UK medicine regulator Covid 19 vaccine AstraZeneca is both safe and effective
Several European countries have suspended the use of the Covid-19 vaccine AstraZeneca following a number of blood clotting cases indecated. However, the UK regulator investigates whether the vaccine is linked to the risk of clotting or not.
Denmark announced a two-week suspension on March 11, following a number of reports of clotting in the country, including one fatal case. Iceland and Norway followed suit but did not say how long their suspensions would last.
Danish Health Minister Magnus Heunicke made clear the pause was a "precautionary measure," saying it was not possible yet to draw conclusions.
On March 8, Austrian health authorities suspended the use of a batch of AstraZeneca vaccine on Sunday after a 49-year old woman died as a result of multiple thromboses — formation of blood clots within blood vessels — 10 days after being administered the jab. A 35-year-old was also hospitalized for a pulmonary embolism after receiving a vaccine from the same batch, Euro News cites.
Estonia, Lithuania, Luxembourg, Latvia also suspended the use of the batch.
According to Gov.UK, the Medicines and Healthcare products Regulatory Agency (MHRA) has responded to Danish, Norwegian, and Icelandic authorities’ action to temporarily suspend the AstraZeneca COVID-19 Vaccine.
"The Danish, Norwegian, and Icelandic authorities’ action to temporarily suspend use of the vaccine is precautionary whilst they investigate.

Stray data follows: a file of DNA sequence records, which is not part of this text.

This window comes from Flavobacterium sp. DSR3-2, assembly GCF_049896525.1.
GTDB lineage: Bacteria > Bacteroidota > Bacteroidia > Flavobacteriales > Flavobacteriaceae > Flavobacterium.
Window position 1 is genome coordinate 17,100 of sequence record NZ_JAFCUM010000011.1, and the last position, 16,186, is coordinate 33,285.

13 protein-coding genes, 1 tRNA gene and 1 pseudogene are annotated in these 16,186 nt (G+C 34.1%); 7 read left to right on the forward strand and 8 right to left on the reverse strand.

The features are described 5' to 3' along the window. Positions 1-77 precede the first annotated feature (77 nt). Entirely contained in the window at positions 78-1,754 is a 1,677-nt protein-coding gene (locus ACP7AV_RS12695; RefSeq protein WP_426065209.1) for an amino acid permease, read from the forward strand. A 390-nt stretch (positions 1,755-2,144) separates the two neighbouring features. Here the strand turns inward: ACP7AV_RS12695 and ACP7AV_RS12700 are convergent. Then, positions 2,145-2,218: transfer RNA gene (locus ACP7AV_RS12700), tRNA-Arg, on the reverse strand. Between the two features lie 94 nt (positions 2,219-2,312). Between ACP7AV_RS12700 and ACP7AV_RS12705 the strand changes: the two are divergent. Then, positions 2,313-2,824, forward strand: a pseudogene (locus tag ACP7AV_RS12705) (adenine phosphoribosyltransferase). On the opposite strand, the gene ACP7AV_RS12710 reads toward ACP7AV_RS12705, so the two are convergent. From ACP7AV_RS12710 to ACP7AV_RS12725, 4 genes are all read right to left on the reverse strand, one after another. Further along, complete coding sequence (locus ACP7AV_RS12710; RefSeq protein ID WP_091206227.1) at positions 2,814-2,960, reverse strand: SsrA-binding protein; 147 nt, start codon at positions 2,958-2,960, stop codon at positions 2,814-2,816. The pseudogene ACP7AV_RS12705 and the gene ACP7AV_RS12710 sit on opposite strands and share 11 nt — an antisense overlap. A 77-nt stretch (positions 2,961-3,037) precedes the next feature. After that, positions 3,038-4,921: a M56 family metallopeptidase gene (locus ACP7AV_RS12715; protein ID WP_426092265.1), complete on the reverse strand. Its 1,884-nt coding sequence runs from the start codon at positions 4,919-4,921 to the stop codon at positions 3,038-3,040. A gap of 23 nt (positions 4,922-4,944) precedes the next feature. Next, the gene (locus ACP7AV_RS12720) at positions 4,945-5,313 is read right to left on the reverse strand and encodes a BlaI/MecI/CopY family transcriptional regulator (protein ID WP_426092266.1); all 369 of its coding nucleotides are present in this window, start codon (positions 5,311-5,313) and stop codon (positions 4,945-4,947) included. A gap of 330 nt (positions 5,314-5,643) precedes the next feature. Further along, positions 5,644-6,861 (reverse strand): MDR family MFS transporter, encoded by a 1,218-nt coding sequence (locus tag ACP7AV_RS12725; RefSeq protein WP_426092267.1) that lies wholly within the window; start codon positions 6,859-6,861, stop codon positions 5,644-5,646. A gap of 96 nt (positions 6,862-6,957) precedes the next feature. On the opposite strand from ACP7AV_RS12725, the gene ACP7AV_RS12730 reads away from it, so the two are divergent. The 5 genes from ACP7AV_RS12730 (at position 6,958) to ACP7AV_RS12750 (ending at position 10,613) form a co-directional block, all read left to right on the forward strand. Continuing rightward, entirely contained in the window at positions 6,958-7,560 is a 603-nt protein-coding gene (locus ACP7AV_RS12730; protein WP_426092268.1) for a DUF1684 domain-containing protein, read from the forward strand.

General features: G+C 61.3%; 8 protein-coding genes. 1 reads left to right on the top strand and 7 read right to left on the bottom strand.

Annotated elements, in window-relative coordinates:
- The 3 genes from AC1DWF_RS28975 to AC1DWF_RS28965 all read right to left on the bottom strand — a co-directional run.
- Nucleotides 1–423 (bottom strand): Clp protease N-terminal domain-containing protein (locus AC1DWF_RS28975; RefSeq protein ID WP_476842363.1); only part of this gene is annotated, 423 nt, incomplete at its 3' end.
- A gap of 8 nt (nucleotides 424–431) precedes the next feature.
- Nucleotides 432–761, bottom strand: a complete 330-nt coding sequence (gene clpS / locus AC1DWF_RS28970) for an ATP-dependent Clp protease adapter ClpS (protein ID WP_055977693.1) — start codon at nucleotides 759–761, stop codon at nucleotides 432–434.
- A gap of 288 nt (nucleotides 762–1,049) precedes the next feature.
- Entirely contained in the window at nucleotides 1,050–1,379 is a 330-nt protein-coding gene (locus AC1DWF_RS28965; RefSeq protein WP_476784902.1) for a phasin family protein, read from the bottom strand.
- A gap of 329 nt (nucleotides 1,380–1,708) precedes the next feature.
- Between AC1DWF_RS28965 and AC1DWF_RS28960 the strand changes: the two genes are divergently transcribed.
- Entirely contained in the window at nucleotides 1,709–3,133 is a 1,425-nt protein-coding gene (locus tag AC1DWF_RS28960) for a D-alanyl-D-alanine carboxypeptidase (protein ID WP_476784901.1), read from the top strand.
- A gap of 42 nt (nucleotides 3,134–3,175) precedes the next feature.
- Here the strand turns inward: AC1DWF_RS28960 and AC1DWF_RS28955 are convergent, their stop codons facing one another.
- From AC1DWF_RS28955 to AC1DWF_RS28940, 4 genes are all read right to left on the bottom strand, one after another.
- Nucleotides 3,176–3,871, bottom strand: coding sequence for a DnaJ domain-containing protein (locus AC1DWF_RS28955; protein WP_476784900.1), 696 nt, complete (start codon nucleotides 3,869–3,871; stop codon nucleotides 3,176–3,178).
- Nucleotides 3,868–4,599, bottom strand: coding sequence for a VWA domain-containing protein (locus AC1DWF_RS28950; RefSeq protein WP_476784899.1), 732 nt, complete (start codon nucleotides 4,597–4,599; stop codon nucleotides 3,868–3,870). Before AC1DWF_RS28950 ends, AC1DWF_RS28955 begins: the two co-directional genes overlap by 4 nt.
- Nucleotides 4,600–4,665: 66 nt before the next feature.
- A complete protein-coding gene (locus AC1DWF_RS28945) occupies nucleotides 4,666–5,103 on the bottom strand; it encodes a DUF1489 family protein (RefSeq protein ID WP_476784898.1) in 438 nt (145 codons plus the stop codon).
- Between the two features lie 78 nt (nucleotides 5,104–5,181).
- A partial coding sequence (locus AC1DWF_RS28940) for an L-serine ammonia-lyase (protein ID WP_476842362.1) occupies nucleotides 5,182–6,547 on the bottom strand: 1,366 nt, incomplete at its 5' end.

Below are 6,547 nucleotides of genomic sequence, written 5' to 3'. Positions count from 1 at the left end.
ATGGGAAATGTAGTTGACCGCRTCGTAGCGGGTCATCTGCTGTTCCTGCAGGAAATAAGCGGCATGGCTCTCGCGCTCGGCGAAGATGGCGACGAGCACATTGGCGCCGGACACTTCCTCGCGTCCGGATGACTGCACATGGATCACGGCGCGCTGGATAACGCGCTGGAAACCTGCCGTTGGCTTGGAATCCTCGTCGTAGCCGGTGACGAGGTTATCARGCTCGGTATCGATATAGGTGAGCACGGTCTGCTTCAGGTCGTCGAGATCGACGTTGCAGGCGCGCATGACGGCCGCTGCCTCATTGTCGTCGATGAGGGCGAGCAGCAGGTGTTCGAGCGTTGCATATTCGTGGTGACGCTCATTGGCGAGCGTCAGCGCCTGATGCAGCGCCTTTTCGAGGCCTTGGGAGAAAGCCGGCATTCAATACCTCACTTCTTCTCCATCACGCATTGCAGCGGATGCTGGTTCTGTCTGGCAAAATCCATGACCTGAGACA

It has not been confirmed that the report of a blood clot, in Denmark, was caused by the COVID-19 Vaccine AstraZeneca", said Dr. Phil Bryan, MHRA Vaccines Safety Lead.
UK was the first country to authorize Covid-19 vaccines since December 2020. Photo: CNN
Britain became the first country to give emergency authorization to the coronavirus vaccine developed by AstraZeneca and the University of Oxford since December 2020, clearing the path for a cheap and easy-to-store shot that much of the world will rely on to help end the pandemic, reported The New York Times.
UK experts had confirmed that the proportion of vaccinated people with blood clots was not significantly higher than in the general population (30 cases of blood clots had been reported out of close to 5 million people vaccinated), reported BBC.
"Blood clots can occur naturally and are not uncommon. More than 11 million doses of the COVID-19 Vaccine AstraZeneca vaccine have now been administered across the UK.
"Reports of blood clots received so far are not greater than the number that would have occurred naturally in the vaccinated population.
"The safety of the public will always come first. We are keeping this issue under close review but the available evidence does not confirm that the vaccine is the cause", confirmed Dr. Phil.
"In fact, the results of the immunization program should be recognized as the number of new cases as well as the number of deaths and hospitalizations are declining throughout the nation", also said the spokesman for British Boris Johnson at the press on Thursday.
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